Author and Page information
- This page: http://www.globalissues.org/about/495/accessibility-statement.
- To print all information (e.g. expanded side notes, shows alternative links), use the print version:
Global Issues is committed to ensuring this web site is accessible to as many people as possible.
The site will hopefully accommodate your needs (resize text, change some fonts, print more information, etc). If you have any questions or comments about this statement, about the accessibility of this site, or the content, please contact me. I am keen to try and improve things.
Read on for more details of features available.
This web page has the following sub-sections:
- Visual Design And Personalizing your Experience
- Navigational Aids
- Using forms more easily
- Accesskeys or Keyboard Shortcuts—I do not use them
- Standards Compliant
- What are modern browsers?
Visual Design And Personalizing your Experience
You can resize the text on this web site to suit your preference using the “text size” option of your browser or by pinching to zoom on mobile devices. As a quick tip (may not always work):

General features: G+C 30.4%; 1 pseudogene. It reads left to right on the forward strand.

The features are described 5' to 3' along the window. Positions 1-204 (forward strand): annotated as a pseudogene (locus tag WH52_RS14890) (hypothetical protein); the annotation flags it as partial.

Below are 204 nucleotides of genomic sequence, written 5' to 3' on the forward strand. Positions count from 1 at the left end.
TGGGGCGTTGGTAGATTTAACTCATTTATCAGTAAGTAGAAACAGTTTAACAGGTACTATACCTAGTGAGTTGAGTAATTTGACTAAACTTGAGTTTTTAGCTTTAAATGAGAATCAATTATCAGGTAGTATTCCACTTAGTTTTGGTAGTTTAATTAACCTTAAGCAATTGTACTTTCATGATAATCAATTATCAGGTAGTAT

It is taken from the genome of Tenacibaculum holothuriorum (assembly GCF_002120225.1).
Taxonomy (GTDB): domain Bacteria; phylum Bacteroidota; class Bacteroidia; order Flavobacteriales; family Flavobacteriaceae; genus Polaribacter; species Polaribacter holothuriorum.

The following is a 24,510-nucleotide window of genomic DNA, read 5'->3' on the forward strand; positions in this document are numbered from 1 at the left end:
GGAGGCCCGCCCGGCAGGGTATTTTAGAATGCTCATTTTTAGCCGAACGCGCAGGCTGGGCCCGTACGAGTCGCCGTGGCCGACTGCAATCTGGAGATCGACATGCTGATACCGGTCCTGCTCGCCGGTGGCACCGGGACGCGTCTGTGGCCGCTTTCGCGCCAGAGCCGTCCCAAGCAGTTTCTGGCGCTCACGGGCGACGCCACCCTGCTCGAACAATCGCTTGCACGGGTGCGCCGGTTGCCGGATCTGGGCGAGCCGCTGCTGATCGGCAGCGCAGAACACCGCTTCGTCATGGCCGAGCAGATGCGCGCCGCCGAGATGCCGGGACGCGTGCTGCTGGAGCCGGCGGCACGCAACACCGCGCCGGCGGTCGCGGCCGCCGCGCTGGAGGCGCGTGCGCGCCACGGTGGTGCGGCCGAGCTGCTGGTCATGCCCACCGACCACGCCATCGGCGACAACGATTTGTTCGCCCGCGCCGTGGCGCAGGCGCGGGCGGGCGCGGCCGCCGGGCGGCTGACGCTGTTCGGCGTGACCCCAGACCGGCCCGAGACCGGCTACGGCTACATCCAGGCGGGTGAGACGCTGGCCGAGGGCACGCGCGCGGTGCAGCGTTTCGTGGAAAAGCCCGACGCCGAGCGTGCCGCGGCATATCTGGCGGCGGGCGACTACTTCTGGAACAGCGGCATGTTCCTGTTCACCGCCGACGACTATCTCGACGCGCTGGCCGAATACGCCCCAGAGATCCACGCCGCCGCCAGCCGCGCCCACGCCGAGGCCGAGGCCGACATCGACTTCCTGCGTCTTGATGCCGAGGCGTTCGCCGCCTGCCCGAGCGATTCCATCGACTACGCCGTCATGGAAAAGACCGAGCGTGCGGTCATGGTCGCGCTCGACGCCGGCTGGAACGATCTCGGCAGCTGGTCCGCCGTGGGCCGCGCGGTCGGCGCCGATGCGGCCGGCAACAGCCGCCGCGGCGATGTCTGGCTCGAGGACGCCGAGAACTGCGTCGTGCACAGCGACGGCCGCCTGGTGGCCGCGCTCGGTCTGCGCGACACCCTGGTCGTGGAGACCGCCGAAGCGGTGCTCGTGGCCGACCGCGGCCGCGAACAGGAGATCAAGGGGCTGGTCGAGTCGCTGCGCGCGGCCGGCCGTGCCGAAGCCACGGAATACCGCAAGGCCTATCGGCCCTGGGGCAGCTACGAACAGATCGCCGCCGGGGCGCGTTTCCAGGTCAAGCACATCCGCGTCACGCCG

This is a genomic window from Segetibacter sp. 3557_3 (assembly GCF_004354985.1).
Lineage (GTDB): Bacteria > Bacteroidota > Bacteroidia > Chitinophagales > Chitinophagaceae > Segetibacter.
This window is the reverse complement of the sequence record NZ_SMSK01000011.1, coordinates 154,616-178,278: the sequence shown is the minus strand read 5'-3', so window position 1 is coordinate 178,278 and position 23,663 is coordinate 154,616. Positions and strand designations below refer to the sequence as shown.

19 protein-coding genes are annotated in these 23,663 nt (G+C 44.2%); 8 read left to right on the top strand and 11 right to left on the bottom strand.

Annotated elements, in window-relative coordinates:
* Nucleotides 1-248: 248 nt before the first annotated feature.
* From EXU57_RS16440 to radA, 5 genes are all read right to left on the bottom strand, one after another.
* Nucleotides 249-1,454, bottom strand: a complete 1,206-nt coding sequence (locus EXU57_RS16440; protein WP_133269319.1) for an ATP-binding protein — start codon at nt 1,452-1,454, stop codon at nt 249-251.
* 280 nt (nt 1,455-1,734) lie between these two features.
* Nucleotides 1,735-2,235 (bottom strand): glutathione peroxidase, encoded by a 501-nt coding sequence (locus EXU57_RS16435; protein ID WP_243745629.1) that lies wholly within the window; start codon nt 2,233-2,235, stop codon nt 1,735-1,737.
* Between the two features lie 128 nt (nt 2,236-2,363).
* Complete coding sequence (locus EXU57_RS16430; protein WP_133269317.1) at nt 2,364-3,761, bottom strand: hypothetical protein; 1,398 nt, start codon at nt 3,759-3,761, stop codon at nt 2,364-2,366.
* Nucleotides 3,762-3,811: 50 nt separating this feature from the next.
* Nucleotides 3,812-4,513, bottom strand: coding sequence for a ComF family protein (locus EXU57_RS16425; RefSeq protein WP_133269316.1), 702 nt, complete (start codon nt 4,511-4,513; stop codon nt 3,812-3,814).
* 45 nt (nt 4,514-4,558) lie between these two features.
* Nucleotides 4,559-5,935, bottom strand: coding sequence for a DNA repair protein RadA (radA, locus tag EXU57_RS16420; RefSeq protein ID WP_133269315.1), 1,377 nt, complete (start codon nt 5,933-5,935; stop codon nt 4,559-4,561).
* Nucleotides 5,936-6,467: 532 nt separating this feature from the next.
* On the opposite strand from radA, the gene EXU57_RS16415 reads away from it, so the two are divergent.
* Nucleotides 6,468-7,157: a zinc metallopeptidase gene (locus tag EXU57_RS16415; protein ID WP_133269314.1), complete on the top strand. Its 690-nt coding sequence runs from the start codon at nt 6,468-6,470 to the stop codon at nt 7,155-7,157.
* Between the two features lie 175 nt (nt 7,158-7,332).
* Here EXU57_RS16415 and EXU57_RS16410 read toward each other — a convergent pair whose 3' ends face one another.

- On most modern browsers, if you are using a mouse with a wheel, you can press ctrl on your keyboard while you scroll with the mouse wheel, up and down.
- On modern browsers you can sometimes use ctrl+ or ctrl- for the same effect
- Mac users can try the Command key instead of ctrl.
- In Microsoft’s Internet Explorer (the big blue “e” icon on most old personal computers) you can go to the View menu and select Text Size.
- On mobile devices such as phones and tablets, you should be able to pinch to zoom in and out
Getting to the main sections of the site easily
All pages provide the following:
- A link to the About this Web Site section which provides more information about the purpose of this site.
- A link back to this web site’s home page.
- A search box to search for information on the site. (Note search results are provide by Google, so the accessibility of those pages are beyond my control at this time.)